Photo Essay By Daniel Fox
The time I spend in the wild brings me more than unforgettable encounters, amazing stories, and great photos. It is my gateway to a great source of teaching. Nature has taught me about life and death, about challenges and perseverance, about perspective and balance. Most importantly, it has taught me about being humble and spiritual. Nature is raw; it is life in its purest form.
Southern Sea Lion, (Otaria flavescens) Locally known as lobo marino (sea wolf), the southern sea lion from Argentina’s Valdes Peninsula almost went extinct during the fur trade era, where the animals were hunted for their fur and oil. Since the hunting ban, the population has bounced back, and the marine mammals are now a pillar of the local conservation tourism industry, particularly during the time of year when orcas visit the colonies to prey on the pups using their unique “beaching” technique.
Southern Elephant Seal (Mirounga leonine) After their near extinction due to hunting in the 19th century, the southern elephant seal recovered to a sizable population in the 1950s. The population now seems to be stable, although unexplained decline is happening in the subpopulations of the Indian and Pacific Oceans. The majority of the most important breeding sites are now protected by international treaty as UNESCO World Heritage sites, or by national legislation.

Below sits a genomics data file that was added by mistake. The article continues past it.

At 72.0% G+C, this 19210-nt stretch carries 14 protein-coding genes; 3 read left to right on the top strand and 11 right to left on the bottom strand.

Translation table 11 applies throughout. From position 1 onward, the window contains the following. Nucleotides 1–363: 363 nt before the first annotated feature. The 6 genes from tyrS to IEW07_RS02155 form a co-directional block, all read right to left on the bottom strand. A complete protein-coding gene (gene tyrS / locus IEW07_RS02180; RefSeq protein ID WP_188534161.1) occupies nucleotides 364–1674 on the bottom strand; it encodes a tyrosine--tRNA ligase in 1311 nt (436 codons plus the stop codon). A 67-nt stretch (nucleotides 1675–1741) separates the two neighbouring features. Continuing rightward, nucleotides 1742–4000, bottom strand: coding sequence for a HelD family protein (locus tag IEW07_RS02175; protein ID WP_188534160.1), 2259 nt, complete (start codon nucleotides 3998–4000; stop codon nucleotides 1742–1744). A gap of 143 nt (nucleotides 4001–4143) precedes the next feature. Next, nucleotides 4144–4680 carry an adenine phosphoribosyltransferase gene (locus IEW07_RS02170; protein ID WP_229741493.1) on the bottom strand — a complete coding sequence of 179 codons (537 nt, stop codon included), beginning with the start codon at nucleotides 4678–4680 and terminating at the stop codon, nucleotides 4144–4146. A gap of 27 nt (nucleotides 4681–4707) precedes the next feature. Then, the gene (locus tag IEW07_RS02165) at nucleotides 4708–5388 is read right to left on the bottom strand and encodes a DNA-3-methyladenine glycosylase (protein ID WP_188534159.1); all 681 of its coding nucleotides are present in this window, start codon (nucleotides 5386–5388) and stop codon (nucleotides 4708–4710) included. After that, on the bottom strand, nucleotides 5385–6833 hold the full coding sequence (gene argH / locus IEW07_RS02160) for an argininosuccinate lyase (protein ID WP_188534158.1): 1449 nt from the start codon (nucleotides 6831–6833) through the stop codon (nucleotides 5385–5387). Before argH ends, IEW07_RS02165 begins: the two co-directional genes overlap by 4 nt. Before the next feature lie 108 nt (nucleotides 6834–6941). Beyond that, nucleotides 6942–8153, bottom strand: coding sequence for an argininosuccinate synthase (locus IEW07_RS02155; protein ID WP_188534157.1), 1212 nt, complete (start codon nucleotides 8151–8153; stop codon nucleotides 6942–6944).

Magellanic Penguin (Spheniscus magellanicus)
The Magellanic Penguin lives in the coastal waters of Argentina, Chile, and the Falkland Islands. Every year, more than 20,000 adults and 22,000 juveniles are killed off the coast of Argentina due to oil spills. Their feeding grounds are heavily fished and the birds compete with large fleets of squid and anchovy fishing boats. Of the 17 penguin species, 12 are experiencing rapid population declines.
Jaguar (Panthera onca palustris)
Jaguars are the largest and most iconic cats living in the Americas today. During the 1960s and 1970s, as many as 18,000 jaguars were killed each year until the 1973 Convention on the International Trade in Endangered Species (CITES) brought the pelt trade to a near halt. Today, jaguars continue to be hunted due to conflict with humans who live in fear of them or view them as a threat to their livelihoods. These photos were taken at the El Puma Ecological Park in Argentina’s Misiones province.
Bare-Faced Ibis (Phimosus infuscatus)
The Iberá Wetlands are the second-largest wetlands in world after Brazil’s Pantanal and one of the most important freshwater reservoirs in South America. The Iberá Natural Reserve is known for its biodiversity, including about 350 bird species as well as four wildlife species that have been declared “provincial natural monuments”: the neotropical river otter, the maned wolf, the pampas deer, and the marsh deer.
Sicklefin Devil Ray (Mobula tarapacana)
Found in tropical waters across the planet, including Asia, Africa, and the Americas, their primary threat is from fishing, though information on the number caught is spotty. At the recent meeting for the Convention on International Trade in Endangered Species, government representatives voted to protect five species of sharks and two species of manta rays (including the devil ray) from international trade, a major advance in conservation efforts.
Dusky Dolphin (Lagenorhynchus obscurus)
Found in coastal waters of the Southern Hemisphere, the dusky dolphin is known for its remarkable acrobatics. The conservation status of the species is unknown, but dolphins have commonly been caught in gill nets. Fishermen tell stories of dusky dolphins indulging in epic feeding frenzies.
Black Caiman, Melanosuchus niger, Yacare Pora, Province of Corrientes, Argentina